With the assassination of Emperor Commodus on December 31, 192, a serious state crisis began because there was no succession plan. The new emperor Pertinax was slain by mutinous soldiers of the Praetorian Guard after just three months . The Praetorians now saw themselves in possession of power and granted the imperial dignity as they saw fit. But they did not have the authority to ensure that their decision was respected. In view of the resulting power vacuum, the border armies asserted their claim to appoint the emperor. So it came to the turmoil of the second year of the four emperors . The army group on the Danube elevated Septimius Severus, who was governor of the province of Upper Pannonia at the time, to emperor. In Syria, the governor Pescennius Niger proclaimed himself emperor. In the province of Britain , its governor Clodius Albinus was the candidate of the legions stationed there. At first Albinus did not reach for the emperor's dignity, but decided in favor of Severus when he was ready to accept him as future successor and Caesar .

Niger was defeated by Severus in a costly civil war, he was captured and killed in the spring of 194. After his victory, Severus made it clear that his son Caracalla was to be his successor. The agreement with Clodius Albinus was thus invalid. The booted Albinus took up arms, whereupon another loss-making civil war began, which Severus was able to win again in February 197. From then on Severus reigned unchallenged.

Severus was aware of the fact that his rule was based only on the loyalty of his legions, whose pay he increased massively. The resulting financing requirements increased the tax burden. For this reason, too, the emperor lacked support in the Senate and in the population of the capital, while there was great sympathy for his opponents. To secure his rule, he proceeded with great severity against the supporters of the inferior rivals. He confiscated their property and severely punished a number of cities - including the city of Antiocheia - for being on the losing side. After defeating Albinus, he had numerous senators executed.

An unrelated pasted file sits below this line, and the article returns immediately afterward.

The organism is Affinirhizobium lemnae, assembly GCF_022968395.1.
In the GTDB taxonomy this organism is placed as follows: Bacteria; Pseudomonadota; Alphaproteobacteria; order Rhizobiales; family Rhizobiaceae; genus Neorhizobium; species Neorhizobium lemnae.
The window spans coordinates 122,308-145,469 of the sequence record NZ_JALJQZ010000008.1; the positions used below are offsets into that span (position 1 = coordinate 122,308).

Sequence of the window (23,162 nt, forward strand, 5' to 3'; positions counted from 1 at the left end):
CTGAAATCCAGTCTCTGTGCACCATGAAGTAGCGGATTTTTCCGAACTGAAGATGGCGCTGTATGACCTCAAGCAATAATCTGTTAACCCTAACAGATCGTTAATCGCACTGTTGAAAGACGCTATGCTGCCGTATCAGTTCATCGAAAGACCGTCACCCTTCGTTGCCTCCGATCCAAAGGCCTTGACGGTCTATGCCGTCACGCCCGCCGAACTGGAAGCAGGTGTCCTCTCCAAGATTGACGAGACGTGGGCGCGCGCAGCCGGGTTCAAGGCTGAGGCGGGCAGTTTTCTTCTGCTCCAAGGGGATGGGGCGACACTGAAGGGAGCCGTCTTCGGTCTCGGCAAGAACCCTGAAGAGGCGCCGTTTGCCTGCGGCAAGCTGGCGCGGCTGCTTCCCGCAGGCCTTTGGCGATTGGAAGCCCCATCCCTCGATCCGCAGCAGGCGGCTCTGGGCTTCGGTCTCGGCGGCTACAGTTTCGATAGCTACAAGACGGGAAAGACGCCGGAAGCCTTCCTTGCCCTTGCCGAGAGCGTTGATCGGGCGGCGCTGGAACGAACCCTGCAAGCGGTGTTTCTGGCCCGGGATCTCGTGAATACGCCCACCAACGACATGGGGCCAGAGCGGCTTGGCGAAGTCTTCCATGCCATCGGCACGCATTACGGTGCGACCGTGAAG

Unlike his predecessors, Severus made obedience in Rome from the start. He appeared as the avenger of the murdered Emperor Pertinax and ended the chaotic conditions to which Pertinax had fallen victim by dissolving the previous, indisciplinary Praetorian Guard and replacing it with a new, loyal force. Since then, not only Italians but Romans from all parts of the empire could serve in the guard. In addition, Severus stationed a legion in Italy for the first time. However, he failed because of the difficult task of finding a meaningful succession; he was the second emperor to leave two sons capable of reigning, and the principate was not set up for this case .

Caracalla bust, Pushkin Museum, Moscow

After the death of Septimius Severus in February 211, his sons Caracalla and Geta assumed power together as planned, without their respective competencies being regulated. Because of the rivalry and bitter enmity between them, the empire was drifting towards civil war. This was only prevented by the fact that, after eleven months, Caracalla succeeded in luring his brother into a trap and murdering him. Subsequently, Caracalla, whose reputation had suffered massive damage as a result of the act, set up a regime that relied more than ever on the military and alienated him from the upper class. The climate of fear created by terror and the informers and informers organized by the emperor led to social disruption. In the end, the fear that terror had stoked everywhere became the doom of the ruler himself. When the Praetorian prefect Macrinus had reason to fear that the emperor mistrusted him, he anticipated his impending execution by murdering Caracalla on April 8, 217.